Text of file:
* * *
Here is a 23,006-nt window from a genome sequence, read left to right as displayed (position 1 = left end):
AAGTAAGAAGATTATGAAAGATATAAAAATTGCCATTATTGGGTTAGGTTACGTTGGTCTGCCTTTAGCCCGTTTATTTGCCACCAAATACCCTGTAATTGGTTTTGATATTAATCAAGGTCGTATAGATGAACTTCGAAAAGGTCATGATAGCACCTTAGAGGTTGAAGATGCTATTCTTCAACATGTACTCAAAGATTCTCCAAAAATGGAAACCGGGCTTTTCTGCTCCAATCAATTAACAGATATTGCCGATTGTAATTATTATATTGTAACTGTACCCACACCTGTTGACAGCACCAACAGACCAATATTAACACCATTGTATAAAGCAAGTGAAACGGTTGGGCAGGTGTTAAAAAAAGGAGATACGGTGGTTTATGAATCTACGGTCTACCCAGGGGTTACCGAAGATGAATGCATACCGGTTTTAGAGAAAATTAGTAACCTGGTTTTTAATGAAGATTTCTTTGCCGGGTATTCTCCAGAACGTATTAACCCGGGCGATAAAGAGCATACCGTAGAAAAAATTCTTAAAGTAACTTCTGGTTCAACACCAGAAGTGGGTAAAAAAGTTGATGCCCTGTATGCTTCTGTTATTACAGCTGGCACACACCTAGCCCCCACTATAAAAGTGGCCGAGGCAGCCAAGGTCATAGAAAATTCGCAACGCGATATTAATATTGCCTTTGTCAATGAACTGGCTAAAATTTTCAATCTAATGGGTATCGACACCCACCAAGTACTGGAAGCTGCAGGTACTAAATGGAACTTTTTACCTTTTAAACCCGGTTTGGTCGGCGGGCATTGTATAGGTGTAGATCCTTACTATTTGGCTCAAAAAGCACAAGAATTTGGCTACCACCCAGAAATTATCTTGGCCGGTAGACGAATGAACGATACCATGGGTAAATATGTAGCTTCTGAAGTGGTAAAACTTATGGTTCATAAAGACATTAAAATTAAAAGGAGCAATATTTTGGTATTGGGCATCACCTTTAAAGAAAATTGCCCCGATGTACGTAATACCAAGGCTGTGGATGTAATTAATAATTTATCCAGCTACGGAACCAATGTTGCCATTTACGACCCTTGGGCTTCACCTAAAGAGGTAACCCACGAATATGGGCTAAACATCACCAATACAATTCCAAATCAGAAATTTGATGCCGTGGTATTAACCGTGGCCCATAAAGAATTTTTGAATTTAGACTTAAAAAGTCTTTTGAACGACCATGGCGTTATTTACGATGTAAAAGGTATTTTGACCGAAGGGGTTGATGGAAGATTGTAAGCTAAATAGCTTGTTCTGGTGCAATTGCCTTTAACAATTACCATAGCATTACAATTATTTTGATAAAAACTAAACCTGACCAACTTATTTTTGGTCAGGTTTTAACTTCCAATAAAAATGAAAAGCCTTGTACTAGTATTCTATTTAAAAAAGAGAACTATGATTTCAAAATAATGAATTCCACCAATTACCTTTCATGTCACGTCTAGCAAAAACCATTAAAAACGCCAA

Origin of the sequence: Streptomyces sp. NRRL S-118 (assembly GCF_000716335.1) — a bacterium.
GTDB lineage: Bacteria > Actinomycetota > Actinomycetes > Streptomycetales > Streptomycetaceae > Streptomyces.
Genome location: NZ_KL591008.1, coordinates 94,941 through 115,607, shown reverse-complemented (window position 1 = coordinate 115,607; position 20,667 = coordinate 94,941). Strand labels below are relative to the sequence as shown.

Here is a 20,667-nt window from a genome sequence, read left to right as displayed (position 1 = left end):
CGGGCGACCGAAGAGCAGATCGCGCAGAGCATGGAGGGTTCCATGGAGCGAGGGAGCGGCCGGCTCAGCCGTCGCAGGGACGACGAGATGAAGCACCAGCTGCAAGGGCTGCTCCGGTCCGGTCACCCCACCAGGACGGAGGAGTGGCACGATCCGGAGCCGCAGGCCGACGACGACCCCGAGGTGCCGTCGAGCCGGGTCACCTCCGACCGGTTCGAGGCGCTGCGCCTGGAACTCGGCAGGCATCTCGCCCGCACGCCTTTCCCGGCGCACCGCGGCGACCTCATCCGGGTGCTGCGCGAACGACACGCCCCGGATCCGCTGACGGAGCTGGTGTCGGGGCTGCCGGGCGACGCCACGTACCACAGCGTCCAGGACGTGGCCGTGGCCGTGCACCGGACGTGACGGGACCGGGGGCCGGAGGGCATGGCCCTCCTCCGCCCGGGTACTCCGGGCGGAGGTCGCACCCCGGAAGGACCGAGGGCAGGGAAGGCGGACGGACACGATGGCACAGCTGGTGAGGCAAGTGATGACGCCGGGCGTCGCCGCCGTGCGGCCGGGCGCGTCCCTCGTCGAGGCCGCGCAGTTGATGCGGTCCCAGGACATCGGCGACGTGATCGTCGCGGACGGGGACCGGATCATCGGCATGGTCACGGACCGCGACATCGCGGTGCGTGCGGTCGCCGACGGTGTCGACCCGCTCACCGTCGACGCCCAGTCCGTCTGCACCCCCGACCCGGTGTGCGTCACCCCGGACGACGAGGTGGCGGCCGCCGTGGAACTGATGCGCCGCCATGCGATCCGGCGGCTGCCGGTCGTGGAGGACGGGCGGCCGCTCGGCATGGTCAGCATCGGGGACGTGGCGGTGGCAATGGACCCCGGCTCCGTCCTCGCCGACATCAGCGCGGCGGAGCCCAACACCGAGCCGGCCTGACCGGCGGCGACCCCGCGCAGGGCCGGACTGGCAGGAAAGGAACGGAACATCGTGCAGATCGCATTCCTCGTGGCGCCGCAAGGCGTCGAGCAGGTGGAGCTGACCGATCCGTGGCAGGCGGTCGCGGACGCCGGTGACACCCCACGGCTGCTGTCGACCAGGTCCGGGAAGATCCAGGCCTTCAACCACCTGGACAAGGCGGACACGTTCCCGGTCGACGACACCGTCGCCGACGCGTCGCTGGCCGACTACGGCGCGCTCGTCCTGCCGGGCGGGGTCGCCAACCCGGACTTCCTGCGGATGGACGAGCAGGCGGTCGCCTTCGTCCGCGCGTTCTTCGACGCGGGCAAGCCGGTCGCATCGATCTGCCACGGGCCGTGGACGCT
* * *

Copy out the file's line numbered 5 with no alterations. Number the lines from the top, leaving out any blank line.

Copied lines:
Genome location: NZ_KL591008.1, coordinates 94,941 through 115,607, shown reverse-complemented (window position 1 = coordinate 115,607; position 20,667 = coordinate 94,941). Strand labels below are relative to the sequence as shown.